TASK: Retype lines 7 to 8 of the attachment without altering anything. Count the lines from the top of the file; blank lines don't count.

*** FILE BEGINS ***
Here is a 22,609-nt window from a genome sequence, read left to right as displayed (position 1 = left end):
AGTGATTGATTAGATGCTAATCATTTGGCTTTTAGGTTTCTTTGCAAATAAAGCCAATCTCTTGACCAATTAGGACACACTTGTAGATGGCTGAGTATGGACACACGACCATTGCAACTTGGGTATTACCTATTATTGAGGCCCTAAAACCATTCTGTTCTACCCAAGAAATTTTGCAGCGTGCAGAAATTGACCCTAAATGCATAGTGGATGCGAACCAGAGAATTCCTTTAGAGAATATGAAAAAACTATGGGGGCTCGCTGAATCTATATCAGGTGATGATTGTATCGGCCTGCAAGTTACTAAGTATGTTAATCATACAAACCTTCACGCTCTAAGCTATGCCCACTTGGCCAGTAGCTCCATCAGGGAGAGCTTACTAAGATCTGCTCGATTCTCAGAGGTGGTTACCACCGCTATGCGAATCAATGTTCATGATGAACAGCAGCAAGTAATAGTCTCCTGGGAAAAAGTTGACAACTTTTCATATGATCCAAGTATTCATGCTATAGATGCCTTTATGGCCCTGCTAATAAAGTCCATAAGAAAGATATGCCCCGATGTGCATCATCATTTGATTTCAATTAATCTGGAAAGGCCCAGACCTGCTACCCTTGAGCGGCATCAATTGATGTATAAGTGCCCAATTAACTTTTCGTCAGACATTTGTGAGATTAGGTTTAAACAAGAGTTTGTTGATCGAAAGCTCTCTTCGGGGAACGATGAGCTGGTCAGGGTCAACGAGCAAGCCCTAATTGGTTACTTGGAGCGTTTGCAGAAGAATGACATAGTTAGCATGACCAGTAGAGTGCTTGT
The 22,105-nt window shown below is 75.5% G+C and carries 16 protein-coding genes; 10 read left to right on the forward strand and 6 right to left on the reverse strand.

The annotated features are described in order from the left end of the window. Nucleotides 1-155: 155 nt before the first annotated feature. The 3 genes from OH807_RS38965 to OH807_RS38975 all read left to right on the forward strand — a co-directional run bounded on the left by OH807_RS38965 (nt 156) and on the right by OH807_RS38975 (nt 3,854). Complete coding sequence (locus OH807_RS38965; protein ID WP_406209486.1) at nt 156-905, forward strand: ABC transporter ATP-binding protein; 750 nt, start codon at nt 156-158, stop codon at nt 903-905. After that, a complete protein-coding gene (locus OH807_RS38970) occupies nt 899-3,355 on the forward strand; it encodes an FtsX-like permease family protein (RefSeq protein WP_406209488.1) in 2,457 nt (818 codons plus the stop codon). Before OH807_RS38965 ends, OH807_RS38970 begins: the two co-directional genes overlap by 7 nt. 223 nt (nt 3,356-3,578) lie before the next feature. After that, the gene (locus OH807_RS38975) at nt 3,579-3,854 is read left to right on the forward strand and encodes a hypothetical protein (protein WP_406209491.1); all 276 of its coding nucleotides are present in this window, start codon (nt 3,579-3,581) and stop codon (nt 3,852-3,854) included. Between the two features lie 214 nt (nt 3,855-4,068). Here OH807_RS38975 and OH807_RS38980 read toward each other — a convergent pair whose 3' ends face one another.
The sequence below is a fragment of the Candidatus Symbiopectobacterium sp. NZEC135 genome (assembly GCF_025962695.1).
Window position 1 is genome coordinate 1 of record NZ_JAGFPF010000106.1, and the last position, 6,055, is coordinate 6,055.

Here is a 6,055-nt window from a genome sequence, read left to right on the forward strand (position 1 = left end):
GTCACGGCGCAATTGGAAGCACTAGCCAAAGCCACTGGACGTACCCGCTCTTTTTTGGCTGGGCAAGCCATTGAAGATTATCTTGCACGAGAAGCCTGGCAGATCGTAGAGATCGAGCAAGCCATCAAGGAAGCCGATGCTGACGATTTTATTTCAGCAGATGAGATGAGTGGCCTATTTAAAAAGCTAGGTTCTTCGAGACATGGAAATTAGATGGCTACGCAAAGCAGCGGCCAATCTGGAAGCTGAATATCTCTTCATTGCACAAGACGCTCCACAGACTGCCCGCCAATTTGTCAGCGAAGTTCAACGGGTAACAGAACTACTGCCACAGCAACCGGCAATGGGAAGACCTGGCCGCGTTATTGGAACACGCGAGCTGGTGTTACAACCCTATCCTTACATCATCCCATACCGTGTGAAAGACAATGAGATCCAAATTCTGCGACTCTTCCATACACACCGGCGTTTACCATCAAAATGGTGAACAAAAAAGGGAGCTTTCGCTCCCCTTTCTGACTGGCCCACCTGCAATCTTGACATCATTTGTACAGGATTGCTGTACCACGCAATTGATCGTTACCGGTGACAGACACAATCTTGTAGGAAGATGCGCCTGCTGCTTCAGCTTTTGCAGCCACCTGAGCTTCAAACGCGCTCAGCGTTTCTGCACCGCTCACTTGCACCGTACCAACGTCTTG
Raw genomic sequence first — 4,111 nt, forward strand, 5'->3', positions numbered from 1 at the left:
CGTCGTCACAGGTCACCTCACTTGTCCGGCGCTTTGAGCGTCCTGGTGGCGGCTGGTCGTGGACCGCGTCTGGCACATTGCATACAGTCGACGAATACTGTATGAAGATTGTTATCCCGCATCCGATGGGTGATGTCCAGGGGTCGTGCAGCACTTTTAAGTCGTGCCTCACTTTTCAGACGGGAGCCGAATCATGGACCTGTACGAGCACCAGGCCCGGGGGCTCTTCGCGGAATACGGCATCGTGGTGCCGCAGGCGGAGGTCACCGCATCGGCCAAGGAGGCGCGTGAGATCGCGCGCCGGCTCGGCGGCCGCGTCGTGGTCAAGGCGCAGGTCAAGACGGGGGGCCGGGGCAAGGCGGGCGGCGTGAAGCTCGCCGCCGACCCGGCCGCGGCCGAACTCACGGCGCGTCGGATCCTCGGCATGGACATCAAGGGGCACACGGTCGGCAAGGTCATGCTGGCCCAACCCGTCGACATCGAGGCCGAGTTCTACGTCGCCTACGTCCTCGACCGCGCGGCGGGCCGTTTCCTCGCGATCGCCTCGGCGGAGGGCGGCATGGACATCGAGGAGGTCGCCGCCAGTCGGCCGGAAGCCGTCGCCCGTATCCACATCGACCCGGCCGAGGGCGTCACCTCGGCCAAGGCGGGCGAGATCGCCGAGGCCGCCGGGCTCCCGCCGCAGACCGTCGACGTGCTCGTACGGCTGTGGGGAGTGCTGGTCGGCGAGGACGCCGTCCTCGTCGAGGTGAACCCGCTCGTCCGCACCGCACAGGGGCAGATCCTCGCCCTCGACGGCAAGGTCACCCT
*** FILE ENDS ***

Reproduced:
Here is a 6,055-nt window from a genome sequence, read left to right on the forward strand (position 1 = left end):
GTCACGGCGCAATTGGAAGCACTAGCCAAAGCCACTGGACGTACCCGCTCTTTTTTGGCTGGGCAAGCCATTGAAGATTATCTTGCACGAGAAGCCTGGCAGATCGTAGAGATCGAGCAAGCCATCAAGGAAGCCGATGCTGACGATTTTATTTCAGCAGATGAGATGAGTGGCCTATTTAAAAAGCTAGGTTCTTCGAGACATGGAAATTAGATGGCTACGCAAAGCAGCGGCCAATCTGGAAGCTGAATATCTCTTCATTGCACAAGACGCTCCACAGACTGCCCGCCAATTTGTCAGCGAAGTTCAACGGGTAACAGAACTACTGCCACAGCAACCGGCAATGGGAAGACCTGGCCGCGTTATTGGAACACGCGAGCTGGTGTTACAACCCTATCCTTACATCATCCCATACCGTGTGAAAGACAATGAGATCCAAATTCTGCGACTCTTCCATACACACCGGCGTTTACCATCAAAATGGTGAACAAAAAAGGGAGCTTTCGCTCCCCTTTCTGACTGGCCCACCTGCAATCTTGACATCATTTGTACAGGATTGCTGTACCACGCAATTGATCGTTACCGGTGACAGACACAATCTTGTAGGAAGATGCGCCTGCTGCTTCAGCTTTTGCAGCCACCTGAGCTTCAAACGCGCTCAGCGTTTCTGCACCGCTCACTTGCACCGTACCAACGTCTTG